Lee County offers new alternative sentencing program for veterans

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By Morgan Bryce
Staff Reporter

Veteran’s Court, a new program at the Lee County Justice Center, is offering veterans who have committed non-violent crimes a means of avoiding incarceration and becoming productive civilians.
Launched last December, Lee County joins 19 other Alabama counties and municipalities that have veteran’s court programs, and is led by 37th Judicial Circuit Court Judge Chris Hughes and Court Administrator Trisha Campbell.
Research by the U.S. Department for Veteran’s Affairs shows that 1 in 5 veterans from military operations Iraqi Freedom and Enduring Freedom exhibit symptoms of mental health disorders like Post- Traumatic Stress Disorder or Traumatic Brain Injury, which can lead to substance abuse or up an uptick in violence and crime if left untreated.
More than 2,000 of Lee County’s 10,000-plus veterans served within the last 15 years according to U.S. Census Bureau estimates. Hughes said these statistics were one of the determining factors in starting the program.
“Eventually, we came to the conclusion that we had enough (veterans), and that it would be beneficial to the community,” Hughes said.
Campbell, who also coordinates the county’s Drug Court program, explained that veterans are brought to the program on a referral by an attorney or prosecutor. After filling out an application, the veteran’s entry into the program is determined by a screening committee, who evaluate the defendant’s background, criminal history and nature of the crime that they have most recently committed.
Once admitted, a veteran in the first phase of the program is partnered with a mentor who served in the same branch as them, bolstering camaraderie and offering them familiarity during the process.
The first phase requires one or two court appearances per month, with bi-weekly support groups and random drug testing for those with substance-abuse issues.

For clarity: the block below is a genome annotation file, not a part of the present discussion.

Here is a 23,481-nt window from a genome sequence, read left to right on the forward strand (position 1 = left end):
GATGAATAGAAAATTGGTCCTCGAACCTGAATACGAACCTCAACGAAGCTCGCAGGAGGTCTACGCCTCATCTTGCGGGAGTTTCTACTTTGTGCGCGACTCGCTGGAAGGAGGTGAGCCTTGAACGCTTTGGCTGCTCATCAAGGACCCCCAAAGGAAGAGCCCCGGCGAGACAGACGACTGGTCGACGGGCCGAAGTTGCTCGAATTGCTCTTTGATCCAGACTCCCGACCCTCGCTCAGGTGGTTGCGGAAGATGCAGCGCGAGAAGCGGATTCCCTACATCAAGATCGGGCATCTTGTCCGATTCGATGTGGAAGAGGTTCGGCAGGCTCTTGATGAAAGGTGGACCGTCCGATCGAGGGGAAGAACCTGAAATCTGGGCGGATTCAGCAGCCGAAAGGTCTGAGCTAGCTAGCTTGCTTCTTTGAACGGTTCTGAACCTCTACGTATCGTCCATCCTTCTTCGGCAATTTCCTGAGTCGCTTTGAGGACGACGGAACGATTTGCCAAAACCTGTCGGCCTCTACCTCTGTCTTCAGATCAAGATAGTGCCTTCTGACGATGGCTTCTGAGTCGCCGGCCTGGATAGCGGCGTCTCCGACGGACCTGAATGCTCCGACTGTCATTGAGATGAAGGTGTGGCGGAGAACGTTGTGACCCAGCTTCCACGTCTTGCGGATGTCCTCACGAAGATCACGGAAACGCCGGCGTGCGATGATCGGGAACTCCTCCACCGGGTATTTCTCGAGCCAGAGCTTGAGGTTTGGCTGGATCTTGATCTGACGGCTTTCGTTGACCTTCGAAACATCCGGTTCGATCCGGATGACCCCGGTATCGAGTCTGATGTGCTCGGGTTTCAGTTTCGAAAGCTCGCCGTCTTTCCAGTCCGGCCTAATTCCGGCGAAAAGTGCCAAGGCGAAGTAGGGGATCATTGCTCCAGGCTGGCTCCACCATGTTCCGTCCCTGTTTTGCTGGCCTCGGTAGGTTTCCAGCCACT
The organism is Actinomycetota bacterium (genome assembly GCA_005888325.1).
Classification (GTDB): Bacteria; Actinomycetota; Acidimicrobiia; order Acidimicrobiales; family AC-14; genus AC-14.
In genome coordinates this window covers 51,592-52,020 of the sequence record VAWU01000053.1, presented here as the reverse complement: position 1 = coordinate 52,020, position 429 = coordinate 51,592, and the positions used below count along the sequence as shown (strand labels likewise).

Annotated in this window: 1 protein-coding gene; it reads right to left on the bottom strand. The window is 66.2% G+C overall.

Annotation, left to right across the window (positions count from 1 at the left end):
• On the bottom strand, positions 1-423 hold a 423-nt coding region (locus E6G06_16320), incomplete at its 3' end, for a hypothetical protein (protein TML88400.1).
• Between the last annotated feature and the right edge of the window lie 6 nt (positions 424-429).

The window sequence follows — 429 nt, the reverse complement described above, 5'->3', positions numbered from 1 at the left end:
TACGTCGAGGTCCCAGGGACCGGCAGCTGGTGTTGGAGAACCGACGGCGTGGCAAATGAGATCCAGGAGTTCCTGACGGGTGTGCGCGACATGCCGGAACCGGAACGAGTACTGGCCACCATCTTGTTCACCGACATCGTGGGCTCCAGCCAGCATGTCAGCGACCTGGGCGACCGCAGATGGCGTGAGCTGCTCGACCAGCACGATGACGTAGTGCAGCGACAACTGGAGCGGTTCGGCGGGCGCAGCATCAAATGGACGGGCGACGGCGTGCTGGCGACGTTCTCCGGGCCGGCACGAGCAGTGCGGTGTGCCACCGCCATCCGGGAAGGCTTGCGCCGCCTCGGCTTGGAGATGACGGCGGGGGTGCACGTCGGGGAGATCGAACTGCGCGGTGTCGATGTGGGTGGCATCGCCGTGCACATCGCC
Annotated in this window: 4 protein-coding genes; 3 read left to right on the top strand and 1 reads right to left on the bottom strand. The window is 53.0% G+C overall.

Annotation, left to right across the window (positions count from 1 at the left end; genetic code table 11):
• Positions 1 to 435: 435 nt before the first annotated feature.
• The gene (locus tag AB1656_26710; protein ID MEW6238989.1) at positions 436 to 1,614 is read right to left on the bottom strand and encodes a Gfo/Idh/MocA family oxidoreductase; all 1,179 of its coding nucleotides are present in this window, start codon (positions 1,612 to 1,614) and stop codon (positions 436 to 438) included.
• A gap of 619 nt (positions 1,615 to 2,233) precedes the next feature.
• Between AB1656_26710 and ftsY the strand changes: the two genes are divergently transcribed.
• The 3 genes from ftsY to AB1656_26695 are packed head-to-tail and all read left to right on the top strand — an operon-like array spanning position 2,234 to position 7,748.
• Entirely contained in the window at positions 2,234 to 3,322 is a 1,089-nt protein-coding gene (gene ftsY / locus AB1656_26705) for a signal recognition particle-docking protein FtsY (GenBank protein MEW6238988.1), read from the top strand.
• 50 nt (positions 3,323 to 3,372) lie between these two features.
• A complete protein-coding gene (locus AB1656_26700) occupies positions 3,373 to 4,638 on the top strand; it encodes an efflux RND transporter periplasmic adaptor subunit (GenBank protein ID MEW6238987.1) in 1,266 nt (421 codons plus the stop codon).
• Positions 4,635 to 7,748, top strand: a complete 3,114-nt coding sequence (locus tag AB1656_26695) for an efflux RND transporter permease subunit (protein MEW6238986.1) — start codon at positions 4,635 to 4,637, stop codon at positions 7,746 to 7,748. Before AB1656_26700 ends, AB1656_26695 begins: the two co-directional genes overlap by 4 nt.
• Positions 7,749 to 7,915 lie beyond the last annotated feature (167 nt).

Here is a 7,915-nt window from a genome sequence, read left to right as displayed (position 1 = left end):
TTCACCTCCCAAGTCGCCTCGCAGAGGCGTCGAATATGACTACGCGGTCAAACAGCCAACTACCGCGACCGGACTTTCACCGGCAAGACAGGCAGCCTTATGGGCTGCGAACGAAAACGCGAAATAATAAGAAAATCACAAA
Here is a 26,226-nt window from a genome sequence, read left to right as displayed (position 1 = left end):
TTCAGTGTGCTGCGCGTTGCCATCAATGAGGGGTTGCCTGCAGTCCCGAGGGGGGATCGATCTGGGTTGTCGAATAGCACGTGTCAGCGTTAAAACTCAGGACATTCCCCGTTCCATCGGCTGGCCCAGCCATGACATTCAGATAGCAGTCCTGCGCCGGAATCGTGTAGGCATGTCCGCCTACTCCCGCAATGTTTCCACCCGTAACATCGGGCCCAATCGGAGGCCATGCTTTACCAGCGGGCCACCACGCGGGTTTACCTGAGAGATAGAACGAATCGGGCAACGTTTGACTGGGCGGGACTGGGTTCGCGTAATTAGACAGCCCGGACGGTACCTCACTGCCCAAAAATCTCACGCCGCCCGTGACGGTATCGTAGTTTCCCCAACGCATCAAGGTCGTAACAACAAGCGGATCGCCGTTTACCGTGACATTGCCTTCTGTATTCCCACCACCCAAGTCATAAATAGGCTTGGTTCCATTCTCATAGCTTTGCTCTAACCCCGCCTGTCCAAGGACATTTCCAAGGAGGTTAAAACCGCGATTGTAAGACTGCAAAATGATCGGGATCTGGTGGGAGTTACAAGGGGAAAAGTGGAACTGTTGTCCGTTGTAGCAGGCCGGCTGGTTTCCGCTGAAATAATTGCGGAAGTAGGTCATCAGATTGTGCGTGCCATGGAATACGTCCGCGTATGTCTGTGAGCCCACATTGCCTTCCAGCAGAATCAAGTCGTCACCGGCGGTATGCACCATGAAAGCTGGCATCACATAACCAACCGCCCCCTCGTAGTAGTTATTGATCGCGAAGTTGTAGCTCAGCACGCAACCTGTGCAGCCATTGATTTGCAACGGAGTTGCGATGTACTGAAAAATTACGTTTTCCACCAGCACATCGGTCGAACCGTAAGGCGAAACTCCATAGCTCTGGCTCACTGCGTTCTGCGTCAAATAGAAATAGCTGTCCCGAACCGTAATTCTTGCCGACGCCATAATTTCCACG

The next three phases include the same responsibilities, as well as 100 community service hours split between phases three and four, which Hughes said gives veterans a chance to get out and interact with the community.
“If they come to us with anything, and we can determine that it is a legitimate community service organization, that’s fine. It’s not limited to any one thing,” Hughes said.
Following completion of their community service hours, Campbell said that the veteran is then ready for graduation, which normally takes a year to achieve.
Since December, Campbell said they have added four veterans to the program, giving both she and Hughes hope that they are filling a crucial role in the area.
“Growing up as a military dependent, I have so much respect for those who have served and been in combat … every veteran we have right now has seen combat time. This program is kind of our way of giving back to their communities, and to recognize that they have unique experiences and circumstances that the rest of us can’t begin to understand or contemplate,” Campbell said.
“We see all the time in the general population of our county that there are people who break the law, and there’s different reasons in their background for that. That’s why we have programs like Veteran’s Court and the diversion program to try to address that … and to try to achieve justice, while at the same time, trying to promote a care for the community,” Hughes said.
Looking ahead, Hughes added that the main objective he wants to accomplish is improving the overall flow of the program to insure proper care for veterans.
“When we get a year down the road, I hope we’ll have built up a little institutional knowledge so to speak … and be able to smoothly say, ‘go to this source, go to that source,’” Hughes said.
For more information on the program or on how to be a mentor, call Trisha Campbell at (334) 737-3432.

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